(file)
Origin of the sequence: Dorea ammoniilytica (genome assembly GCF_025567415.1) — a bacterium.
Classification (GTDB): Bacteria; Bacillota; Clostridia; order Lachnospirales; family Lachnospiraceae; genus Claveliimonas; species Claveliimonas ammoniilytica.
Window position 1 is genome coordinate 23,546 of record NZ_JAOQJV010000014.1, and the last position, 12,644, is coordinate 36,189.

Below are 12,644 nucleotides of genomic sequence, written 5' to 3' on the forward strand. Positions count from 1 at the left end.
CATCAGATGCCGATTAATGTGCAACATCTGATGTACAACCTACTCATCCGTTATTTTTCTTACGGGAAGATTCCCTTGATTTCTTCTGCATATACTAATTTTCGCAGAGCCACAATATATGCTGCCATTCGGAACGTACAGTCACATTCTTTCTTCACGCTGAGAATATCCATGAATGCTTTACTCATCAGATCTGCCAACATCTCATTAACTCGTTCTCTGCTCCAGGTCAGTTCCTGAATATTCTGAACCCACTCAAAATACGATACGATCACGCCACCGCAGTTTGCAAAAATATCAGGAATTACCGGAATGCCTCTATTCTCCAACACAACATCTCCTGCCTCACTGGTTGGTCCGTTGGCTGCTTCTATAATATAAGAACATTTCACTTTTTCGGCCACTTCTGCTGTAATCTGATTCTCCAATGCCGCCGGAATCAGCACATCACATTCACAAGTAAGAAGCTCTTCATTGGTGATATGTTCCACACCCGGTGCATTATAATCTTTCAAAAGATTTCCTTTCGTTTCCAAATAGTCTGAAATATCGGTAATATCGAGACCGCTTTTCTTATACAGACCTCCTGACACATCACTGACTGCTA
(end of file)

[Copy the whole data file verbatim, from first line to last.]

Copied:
Origin of the sequence: Dorea ammoniilytica (genome assembly GCF_025567415.1) — a bacterium.
Classification (GTDB): Bacteria; Bacillota; Clostridia; order Lachnospirales; family Lachnospiraceae; genus Claveliimonas; species Claveliimonas ammoniilytica.
Window position 1 is genome coordinate 23,546 of record NZ_JAOQJV010000014.1, and the last position, 12,644, is coordinate 36,189.

Below are 12,644 nucleotides of genomic sequence, written 5' to 3' on the forward strand. Positions count from 1 at the left end.
CATCAGATGCCGATTAATGTGCAACATCTGATGTACAACCTACTCATCCGTTATTTTTCTTACGGGAAGATTCCCTTGATTTCTTCTGCATATACTAATTTTCGCAGAGCCACAATATATGCTGCCATTCGGAACGTACAGTCACATTCTTTCTTCACGCTGAGAATATCCATGAATGCTTTACTCATCAGATCTGCCAACATCTCATTAACTCGTTCTCTGCTCCAGGTCAGTTCCTGAATATTCTGAACCCACTCAAAATACGATACGATCACGCCACCGCAGTTTGCAAAAATATCAGGAATTACCGGAATGCCTCTATTCTCCAACACAACATCTCCTGCCTCACTGGTTGGTCCGTTGGCTGCTTCTATAATATAAGAACATTTCACTTTTTCGGCCACTTCTGCTGTAATCTGATTCTCCAATGCCGCCGGAATCAGCACATCACATTCACAAGTAAGAAGCTCTTCATTGGTGATATGTTCCACACCCGGTGCATTATAATCTTTCAAAAGATTTCCTTTCGTTTCCAAATAGTCTGAAATATCGGTAATATCGAGACCGCTTTTCTTATACAGACCTCCTGACACATCACTGACTGCTA